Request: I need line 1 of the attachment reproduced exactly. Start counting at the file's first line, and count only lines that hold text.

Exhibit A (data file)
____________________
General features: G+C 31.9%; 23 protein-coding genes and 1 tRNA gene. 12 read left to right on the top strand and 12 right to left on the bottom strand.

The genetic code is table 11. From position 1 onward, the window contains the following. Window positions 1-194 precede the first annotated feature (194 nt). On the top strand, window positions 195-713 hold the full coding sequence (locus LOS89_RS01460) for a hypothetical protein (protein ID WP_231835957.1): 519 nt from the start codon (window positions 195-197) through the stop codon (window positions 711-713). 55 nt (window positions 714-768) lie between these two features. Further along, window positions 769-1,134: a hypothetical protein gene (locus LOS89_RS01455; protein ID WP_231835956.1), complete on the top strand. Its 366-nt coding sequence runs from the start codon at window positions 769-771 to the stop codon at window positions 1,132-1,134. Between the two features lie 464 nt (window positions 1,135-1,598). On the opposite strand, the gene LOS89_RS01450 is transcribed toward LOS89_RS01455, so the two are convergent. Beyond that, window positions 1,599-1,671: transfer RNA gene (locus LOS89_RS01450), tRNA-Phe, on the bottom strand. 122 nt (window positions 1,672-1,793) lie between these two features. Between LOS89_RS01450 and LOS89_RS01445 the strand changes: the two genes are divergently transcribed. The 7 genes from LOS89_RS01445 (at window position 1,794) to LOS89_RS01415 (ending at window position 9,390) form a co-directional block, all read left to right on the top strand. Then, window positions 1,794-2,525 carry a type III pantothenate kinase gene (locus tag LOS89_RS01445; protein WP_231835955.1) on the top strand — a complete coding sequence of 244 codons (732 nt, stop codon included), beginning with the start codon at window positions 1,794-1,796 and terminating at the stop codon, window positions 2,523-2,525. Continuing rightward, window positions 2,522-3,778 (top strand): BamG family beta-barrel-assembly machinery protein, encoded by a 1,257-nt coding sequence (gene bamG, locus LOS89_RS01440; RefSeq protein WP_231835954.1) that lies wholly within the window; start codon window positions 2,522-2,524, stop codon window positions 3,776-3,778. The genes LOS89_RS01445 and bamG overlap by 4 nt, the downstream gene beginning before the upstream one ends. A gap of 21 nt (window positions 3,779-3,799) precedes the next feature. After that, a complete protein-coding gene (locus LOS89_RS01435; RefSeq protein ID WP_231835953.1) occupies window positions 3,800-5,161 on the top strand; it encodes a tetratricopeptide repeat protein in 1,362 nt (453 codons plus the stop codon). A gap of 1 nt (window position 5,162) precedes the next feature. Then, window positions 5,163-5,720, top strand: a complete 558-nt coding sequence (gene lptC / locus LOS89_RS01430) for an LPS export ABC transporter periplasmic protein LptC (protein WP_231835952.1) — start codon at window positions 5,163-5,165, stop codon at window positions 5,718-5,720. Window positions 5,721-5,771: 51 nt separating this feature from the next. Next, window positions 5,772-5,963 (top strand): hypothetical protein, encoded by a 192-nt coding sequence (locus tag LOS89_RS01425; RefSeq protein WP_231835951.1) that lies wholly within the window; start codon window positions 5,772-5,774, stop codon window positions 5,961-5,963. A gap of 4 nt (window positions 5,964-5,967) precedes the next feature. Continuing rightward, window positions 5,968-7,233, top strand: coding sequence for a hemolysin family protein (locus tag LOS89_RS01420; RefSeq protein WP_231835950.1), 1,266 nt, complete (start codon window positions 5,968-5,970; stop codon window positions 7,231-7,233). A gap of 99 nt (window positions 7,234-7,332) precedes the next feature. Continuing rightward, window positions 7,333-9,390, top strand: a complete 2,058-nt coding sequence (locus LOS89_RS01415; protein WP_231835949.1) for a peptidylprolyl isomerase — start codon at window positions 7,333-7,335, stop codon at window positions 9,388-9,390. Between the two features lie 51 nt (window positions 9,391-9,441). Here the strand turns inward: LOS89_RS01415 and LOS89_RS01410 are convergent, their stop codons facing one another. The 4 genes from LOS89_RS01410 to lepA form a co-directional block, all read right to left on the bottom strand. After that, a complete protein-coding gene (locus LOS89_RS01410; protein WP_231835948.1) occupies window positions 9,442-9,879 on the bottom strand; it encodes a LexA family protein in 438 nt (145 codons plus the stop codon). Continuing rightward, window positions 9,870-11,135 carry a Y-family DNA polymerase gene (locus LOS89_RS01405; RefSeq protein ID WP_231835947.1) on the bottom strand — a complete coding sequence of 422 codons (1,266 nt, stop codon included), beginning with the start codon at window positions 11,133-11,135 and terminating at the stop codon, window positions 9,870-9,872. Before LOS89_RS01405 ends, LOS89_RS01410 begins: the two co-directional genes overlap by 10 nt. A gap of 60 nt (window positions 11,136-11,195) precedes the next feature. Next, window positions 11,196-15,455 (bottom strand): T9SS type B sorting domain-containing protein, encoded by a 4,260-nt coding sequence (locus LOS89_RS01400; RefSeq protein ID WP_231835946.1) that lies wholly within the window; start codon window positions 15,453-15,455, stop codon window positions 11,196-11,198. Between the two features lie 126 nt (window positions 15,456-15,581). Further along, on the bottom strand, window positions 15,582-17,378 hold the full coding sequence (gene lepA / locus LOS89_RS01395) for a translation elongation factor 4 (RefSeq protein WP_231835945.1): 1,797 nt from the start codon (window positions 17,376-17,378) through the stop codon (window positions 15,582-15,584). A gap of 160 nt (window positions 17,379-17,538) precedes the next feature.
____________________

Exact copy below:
General features: G+C 31.9%; 23 protein-coding genes and 1 tRNA gene. 12 read left to right on the top strand and 12 right to left on the bottom strand.